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TEDCO initiative touts successful 2018 with eye on the future

Airgility was one of seven companies to receive a $150,000 investment from TEDCO's Maryland Innovation Initiative during the 2018 fiscal year. Pictured are Pramod Raheja, Andrew Lent, Carissa Arillo and Evandro Valente. (Submitted photo)

Airgility was one of seven companies to receive a $150,000 investment from TEDCO’s Maryland Innovation Initiative during the 2018 fiscal year. Pictured are Pramod Raheja, Andrew Lent, Carissa Arillo and Evandro Valente. (Submitted photo)

TEDCO’s Maryland Innovation Initiative funded seven startups and 38 technology assessment grants during fiscal year 2018, the fifth year of a program designed to increase startup activity at Maryland’s universities as the program saw its biggest success yet.

The $5.6 million in funding last year also came with the program’s biggest success story to date — the acquisition of Harpoon Medical by Edwards Lifesciences Corp. in a $100 million deal that could end up being worth up to $150 million.

“(The initiative) is a real staple here at TEDCO,” said George Davis, the CEO of TEDCO. “Probably more than any other program here, it encompasses the full aspect of our mission.”

That mission is to discover and foster innovation and technology and develop companies that can stay and grow in Maryland.

An important part of the Harpoon Medical deal was a commitment to keep the company’s Baltimore offices.

The Maryland Innovation Initiative has focused on growing the tech transfer practices at Johns Hopkins University; Morgan State University; the University of Maryland, College Park; the University of Maryland, Baltimore; and the University of Maryland, Baltimore County.

Over the program’s lifespan it has funded $29 million in 56 startups that have attracted $155 million in follow-on funding and five exits. Another 22 companies also spun companies out of technology grants through the program.

The Harpoon acquisition was the biggest success, showing that the initiative can work to create companies that bring jobs and investment to Maryland.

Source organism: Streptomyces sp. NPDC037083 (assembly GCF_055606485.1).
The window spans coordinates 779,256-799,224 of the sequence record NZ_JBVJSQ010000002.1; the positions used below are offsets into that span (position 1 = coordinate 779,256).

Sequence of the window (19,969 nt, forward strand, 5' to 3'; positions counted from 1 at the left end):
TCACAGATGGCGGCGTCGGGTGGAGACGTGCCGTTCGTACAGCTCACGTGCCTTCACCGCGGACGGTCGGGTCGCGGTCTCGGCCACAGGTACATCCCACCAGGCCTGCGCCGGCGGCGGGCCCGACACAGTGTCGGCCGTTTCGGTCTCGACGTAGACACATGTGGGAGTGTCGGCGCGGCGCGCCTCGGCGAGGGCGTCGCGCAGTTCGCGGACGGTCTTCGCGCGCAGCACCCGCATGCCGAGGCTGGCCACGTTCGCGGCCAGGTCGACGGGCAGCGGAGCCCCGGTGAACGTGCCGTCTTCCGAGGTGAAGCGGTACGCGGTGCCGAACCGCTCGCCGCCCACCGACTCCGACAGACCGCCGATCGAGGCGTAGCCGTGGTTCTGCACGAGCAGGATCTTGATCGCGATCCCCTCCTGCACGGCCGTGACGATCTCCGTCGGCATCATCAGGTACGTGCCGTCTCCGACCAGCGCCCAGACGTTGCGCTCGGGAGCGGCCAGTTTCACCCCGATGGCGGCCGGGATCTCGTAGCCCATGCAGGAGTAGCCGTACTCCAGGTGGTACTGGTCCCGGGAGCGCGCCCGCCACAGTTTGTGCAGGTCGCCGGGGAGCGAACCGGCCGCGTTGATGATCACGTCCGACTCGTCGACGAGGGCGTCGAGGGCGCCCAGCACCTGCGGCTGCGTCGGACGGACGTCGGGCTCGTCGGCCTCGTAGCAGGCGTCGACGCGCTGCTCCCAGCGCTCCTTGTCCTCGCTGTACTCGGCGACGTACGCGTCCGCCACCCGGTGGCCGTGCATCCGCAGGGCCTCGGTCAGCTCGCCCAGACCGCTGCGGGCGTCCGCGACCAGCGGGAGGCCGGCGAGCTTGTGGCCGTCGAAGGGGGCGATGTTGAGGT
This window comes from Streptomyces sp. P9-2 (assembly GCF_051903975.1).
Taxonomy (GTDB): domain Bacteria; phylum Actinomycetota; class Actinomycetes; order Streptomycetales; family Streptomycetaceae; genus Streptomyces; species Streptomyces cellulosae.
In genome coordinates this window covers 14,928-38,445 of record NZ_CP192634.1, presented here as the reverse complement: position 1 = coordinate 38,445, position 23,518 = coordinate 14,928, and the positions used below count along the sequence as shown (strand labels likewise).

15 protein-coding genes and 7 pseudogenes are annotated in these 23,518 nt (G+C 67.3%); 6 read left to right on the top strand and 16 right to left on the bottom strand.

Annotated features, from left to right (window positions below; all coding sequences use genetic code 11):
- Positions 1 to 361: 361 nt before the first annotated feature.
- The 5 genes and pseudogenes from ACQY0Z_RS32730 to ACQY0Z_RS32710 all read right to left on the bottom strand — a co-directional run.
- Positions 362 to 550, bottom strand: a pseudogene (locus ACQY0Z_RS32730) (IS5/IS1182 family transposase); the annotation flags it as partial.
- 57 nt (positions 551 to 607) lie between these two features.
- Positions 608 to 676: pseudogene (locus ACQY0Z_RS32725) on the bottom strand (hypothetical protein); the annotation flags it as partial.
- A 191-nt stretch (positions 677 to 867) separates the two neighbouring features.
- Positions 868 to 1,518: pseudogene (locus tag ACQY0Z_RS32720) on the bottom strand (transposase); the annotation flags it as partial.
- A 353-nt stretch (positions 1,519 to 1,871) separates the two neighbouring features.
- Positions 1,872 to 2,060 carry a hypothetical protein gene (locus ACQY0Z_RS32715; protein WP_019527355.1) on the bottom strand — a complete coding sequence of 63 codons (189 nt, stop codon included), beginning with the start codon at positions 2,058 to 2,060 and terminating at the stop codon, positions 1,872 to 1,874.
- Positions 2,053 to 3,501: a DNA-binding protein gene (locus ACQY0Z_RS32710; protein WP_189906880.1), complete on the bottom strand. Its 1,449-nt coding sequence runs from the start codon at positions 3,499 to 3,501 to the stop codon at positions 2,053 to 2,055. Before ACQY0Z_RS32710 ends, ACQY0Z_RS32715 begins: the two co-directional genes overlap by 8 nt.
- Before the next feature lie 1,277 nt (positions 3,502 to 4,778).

While that deal was proof of a success, TEDCO wants three-to-four Harpoons coming out every year. TEDCO hopes the companies the innovation initiative funded this year with $150,000 investments might enjoy similar success.

Those companies are:

  • Airgility, Inc., the developer of HorseSHU, an unmanned aerial system;
  • CykloBurn Technologies, which is developing a biomass-to-energy solution that could help farms boost profits by generating electricity and capturing heat for chicken houses;
  • Freestate Optics, developing the Pitch Perfect Electronic Home Plate, a baseball training tool that tracks pitch speed, location and trajectory;
  • Living Canopies, the creator of a green patio umbrella that uses live plants to provide smart-green technology solutions for restaurants, hotel patios, street-side seating, parks, backyards and pools;
  • NextStep Robotics, which is developing a robotic device to help stroke patients who develop foot drop;
  • Radiopharmaceutical Imaging and Dosimetry, a precision dosimetry service for the pharmaceutical industry used to develop radiopharmaceutical therapeutics. They are working on developing a commercial software product; and
  • Thermohalt Technology, which is developing a battery management system for batteries used with applications in electric vehicles, aerospace, defense and medical devices.

The program also funded 38 technology assessment grants, used to look at ideas developed by professors at universities and see if they could have a commercialized product on their hands, said Arti Santhanam, the Maryland Innovation Initiative

“We look for a strong (intellectual property),” she said. “We look at whether there’s commercialization potential. It’s not just an idea on the back of napkin. It’s, ‘Does the IP have potential, and does that potential have a market?”’

CykloBurn represented another milestone for the program this year. It was the first company developed out of Morgan State’s tech transfer program. It also received a National Science Foundation grant this month.

The company’s successes are a sign that the Baltimore university is on its way to developing more companies, Santhanam said.

“They established the tech transfer office and, according to them, they are getting two disclosures every other week,” she said.

But the historically black college also represents an opportunity to really grow the diversity of Maryland’s innovation economy, Davis said.

“Part of our mission when I talk about fostering innovation, it needs to be inclusive,” he said. “Some of these institutions, we are thrilled that they are now becoming part of the party.”


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